You know, it’s funny that you mentioned burritos, because I think two or three years ago I gave a talk about design time coupling in software. And the example I used was a food delivery application, where they had to enhance it to support ordering customized menu items. And I used the example of a burrito. And that was the hardest presentation to work on, because every time I looked at the image of the burrito in the slides, I was instantly hungry, and I had to go – and I wanted to just order a burrito. And you have just done that to me now. I want to get a breakfast burrito. [laughter]

[58:19] But when you look at a lobster, does that make you hungry?

No, but a burrito does.

I think you’re hitting on a popular unpopular opinion there, Viktor…

I’m trying to make it popular, as it is the convention with this show. It becomes popular by the time I finish explaining it. But I think that if you ask a lot of people, they will tell you that yes, lobster is expensive, and it’s good because it’s expensive, and it’s good because it takes so much effort to eat.

I think when you are the lobster, Viktor, you forgot the butter… [laughter]

Maybe my unpopular opinion – because I didn’t realize this had to be humorous.

No, it can be unpopular funny or not.

I just want to say that I really think coffee has two ingredients in it: ground beans and water. [laughter].

No milk?

No sugar?!

Well, unless it’s like a cortado… But no sugar, really. No pumpkin. That’s just wrong. [laughter]

For those of you who didn’t hear, we were talking earlier during soundcheck and I talked about how I had a pumpkin spice latte. And the look of disdain and disgust, along with a sound effect of pure just like “UGH!” from Chris that I got was illustrative to me that I should never mention pumpkin spice lattes in his presence again.

And sort of the croissant part, too. I think croissants are all–

Oh yes, I did have a peach croissant.

…a work of art. And a good croissant is so rare, and you should just eat it with butter and maybe jam.

Angelica, next time I meet Chris I’m going to not tell him what’s in his coffee, but he might –

Pumpkin spice latte.

Do it. [laughter]

Just for you. Just for you.

Thank you. I appreciate that. Well, Chris, would you like to have another unpopular opinion? Or is that your unpopular opinion?

No, and I apologize for re-yucking your yum… Because everyone has their own tastes, and I hate it when someone criticizes mine, so I’m being a hypocrite.

I don’t mind. If you don’t drink them, there’s more in the world for me.

True, true.

That’s great. So Indu, do you want to give us your unpopular opinion?

Yeah, I’m gonna not have coffee jokes, or lobster jokes… But I think my unpopular opinion is as techies, we love technology, we love solving, knowing what the solution is before we actually take the time to explore the problem better. And as we work in complex domains, I think that’s more of a skill that we all need to hone. So yeah, I think we love technology more than actually trying to figure out what we’re trying to solve for.

[01:01:14.01] Yeah, and maybe this is my unpopular opinion which builds on Indu’s thing, actually. This is a thought that occurred to me the other day, is right now there’s a fixation on developer platforms. And interestingly, it’s become this thing with the Team Topologies book, which - to me, the focus of Team Topologies is about people. But there’s just – I know they have platform teams, and that’s definitely a good thing, but I just keep seeing platforms, platforms, platforms. And maybe one of the motivations for that is like “Well, it’s platforms. That’s technology. It’s nice, tangible stuff. And we’re engineers, and we like to deal with technology.” And then at the same time, you can be a vendor, and you love – you need things to sell. So platforms - that’s a thing you can sell. But I sometimes feel that in some organizations people are going to do platforms engineering as a substitute for actually solving messy human problems. Like, having the right organizational structure, having the right development process, having actually something that is truly agile, not just sort of fake agile, right? You know, autonomous teams, and so on. So I feel like there’s some really negative reasons behind this fixation on platforms.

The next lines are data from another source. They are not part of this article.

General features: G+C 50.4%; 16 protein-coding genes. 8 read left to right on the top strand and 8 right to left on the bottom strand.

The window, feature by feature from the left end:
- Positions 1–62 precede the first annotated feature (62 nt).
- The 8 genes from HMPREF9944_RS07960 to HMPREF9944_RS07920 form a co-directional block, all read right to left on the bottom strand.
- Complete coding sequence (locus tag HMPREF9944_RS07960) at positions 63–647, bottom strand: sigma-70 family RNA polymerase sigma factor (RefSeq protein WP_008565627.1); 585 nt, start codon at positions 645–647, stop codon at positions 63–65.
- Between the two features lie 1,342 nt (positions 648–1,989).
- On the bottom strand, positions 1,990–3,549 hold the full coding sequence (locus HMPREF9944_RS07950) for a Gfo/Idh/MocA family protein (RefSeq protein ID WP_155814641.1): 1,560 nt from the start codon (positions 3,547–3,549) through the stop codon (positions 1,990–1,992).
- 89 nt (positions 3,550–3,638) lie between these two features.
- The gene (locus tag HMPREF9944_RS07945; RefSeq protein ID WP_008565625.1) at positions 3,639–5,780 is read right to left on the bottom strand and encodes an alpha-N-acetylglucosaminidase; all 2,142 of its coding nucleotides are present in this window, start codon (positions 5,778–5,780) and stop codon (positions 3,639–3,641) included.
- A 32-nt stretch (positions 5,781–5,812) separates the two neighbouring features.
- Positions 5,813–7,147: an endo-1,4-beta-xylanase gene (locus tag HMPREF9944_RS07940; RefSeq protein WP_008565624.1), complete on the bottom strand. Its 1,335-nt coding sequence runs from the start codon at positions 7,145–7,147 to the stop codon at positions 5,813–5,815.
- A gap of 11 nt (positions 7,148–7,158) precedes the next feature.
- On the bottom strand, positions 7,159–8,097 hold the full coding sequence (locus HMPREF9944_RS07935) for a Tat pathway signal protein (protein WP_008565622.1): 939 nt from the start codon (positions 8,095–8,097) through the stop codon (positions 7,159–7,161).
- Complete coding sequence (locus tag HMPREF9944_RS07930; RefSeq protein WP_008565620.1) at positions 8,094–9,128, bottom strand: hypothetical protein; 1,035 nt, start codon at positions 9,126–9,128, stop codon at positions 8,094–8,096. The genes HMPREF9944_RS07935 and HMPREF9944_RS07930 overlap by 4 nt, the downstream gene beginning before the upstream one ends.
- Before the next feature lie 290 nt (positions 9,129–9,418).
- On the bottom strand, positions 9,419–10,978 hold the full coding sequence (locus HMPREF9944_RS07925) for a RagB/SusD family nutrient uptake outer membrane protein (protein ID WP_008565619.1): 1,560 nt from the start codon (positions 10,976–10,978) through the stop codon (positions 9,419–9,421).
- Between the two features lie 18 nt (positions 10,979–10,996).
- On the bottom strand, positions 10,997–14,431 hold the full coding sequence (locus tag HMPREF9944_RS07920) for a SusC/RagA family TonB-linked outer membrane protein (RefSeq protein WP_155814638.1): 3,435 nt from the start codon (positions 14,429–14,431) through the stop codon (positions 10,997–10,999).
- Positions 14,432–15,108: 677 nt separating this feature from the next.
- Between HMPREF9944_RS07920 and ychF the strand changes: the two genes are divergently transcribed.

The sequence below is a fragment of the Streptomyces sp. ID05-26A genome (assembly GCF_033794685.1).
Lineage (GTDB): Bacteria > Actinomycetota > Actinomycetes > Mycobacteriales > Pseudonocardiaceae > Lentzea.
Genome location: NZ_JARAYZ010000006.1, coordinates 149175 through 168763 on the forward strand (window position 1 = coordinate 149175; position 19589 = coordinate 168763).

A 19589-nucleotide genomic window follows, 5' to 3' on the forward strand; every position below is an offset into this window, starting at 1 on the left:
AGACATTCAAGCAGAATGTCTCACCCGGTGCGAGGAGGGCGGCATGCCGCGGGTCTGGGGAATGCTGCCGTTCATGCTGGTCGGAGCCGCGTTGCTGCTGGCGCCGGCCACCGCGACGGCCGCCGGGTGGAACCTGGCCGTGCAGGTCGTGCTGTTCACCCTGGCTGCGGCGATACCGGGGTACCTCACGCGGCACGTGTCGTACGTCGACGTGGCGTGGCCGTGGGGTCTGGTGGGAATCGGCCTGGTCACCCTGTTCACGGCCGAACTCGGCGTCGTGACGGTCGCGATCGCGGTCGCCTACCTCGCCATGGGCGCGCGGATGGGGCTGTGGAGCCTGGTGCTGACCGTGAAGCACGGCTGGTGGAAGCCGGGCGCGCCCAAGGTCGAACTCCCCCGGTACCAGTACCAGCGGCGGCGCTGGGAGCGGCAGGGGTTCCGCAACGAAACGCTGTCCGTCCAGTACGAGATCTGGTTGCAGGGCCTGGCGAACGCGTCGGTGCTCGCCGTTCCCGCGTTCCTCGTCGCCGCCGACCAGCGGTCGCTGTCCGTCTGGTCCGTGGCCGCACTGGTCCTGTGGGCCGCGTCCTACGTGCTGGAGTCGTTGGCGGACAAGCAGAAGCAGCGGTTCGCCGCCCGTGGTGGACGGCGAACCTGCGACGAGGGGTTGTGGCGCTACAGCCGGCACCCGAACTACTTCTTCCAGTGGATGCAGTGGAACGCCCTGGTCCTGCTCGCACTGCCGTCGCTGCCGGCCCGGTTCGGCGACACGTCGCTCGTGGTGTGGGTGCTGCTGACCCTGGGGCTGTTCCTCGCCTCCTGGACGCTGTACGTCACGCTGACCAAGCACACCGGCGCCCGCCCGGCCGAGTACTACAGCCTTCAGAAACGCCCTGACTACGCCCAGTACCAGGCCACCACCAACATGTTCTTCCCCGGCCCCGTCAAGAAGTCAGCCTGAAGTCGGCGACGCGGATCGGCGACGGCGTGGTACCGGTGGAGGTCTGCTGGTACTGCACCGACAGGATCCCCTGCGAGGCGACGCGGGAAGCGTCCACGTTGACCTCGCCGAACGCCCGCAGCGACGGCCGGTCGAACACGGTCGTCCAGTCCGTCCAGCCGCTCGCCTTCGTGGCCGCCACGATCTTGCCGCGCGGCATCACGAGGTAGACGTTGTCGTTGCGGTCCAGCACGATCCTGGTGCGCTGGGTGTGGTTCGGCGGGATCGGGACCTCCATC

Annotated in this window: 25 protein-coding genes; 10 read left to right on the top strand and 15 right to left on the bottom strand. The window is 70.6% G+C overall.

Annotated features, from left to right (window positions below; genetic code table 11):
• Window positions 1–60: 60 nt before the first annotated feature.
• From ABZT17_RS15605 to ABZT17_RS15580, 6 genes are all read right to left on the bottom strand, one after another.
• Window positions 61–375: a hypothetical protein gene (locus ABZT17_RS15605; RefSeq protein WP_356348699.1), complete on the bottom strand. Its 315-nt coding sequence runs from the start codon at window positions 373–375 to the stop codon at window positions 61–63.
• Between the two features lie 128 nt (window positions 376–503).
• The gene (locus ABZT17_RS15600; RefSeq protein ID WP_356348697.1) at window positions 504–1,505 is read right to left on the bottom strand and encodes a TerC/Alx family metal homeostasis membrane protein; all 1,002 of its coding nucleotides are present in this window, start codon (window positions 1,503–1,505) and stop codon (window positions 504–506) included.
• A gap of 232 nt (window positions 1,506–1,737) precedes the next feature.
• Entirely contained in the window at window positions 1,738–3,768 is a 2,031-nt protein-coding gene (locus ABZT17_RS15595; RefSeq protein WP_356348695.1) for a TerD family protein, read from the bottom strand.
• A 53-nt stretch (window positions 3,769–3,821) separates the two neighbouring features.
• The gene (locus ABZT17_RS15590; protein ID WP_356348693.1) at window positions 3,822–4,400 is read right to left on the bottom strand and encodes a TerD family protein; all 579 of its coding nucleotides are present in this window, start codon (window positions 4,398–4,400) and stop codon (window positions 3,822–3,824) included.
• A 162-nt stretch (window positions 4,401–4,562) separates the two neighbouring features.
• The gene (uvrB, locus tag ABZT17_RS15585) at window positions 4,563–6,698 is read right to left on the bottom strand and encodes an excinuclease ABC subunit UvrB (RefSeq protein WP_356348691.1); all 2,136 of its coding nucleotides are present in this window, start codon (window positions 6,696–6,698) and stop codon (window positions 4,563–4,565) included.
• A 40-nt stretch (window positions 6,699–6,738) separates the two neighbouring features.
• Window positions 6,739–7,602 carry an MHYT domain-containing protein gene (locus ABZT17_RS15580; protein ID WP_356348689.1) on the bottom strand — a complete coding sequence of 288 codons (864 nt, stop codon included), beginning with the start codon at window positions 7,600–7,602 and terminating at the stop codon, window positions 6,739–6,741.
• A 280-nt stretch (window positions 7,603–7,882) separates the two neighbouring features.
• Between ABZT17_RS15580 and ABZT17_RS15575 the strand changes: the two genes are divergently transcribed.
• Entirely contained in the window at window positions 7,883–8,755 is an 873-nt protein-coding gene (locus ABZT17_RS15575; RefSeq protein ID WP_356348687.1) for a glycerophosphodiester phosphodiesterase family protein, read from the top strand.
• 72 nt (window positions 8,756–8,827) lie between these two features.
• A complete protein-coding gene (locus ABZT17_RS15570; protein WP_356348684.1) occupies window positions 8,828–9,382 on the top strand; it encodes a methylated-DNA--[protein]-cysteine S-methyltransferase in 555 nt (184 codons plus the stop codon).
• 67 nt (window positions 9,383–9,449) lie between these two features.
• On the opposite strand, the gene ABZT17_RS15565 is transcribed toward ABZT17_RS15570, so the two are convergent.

I mean, computers do exactly what you tell them. People don’t do that, unfortunately/

Yeah, people are messy. But software is built by people, and you have to get the people parts right, the right organizational structure, process, and so on, if you want to actually deliver good software. And it doesn’t matter how much technology you throw at the problem. If those people problems are not solved, it’s just going to be a mess.

Yeah, that’s very unfortunate when you start solving a problem and you realize that it’s not a technical problem, and you have to get into “Okay, how are people talking to each other? You guys want to have a meeting about this? Okay, let’s do a talk. Let’s do a training.” It’s a lot of effort. It’s more effort than a few lines of code.

Well, on that very intriguing thought on the importance of interacting with your colleagues, which I guess everyone does… [laughs] We unfortunately are going to have to leave it there for now. But thank you so much for all coming on. Really appreciate your being such intriguing, inquisitive guests, and I hope to see you all again soon.

This was great. Thank you.

Thank you. Thank you for having me here.

Thanks for hosting.

Our pleasure.


Our transcripts are open source on GitHub. Improvements are welcome. 💚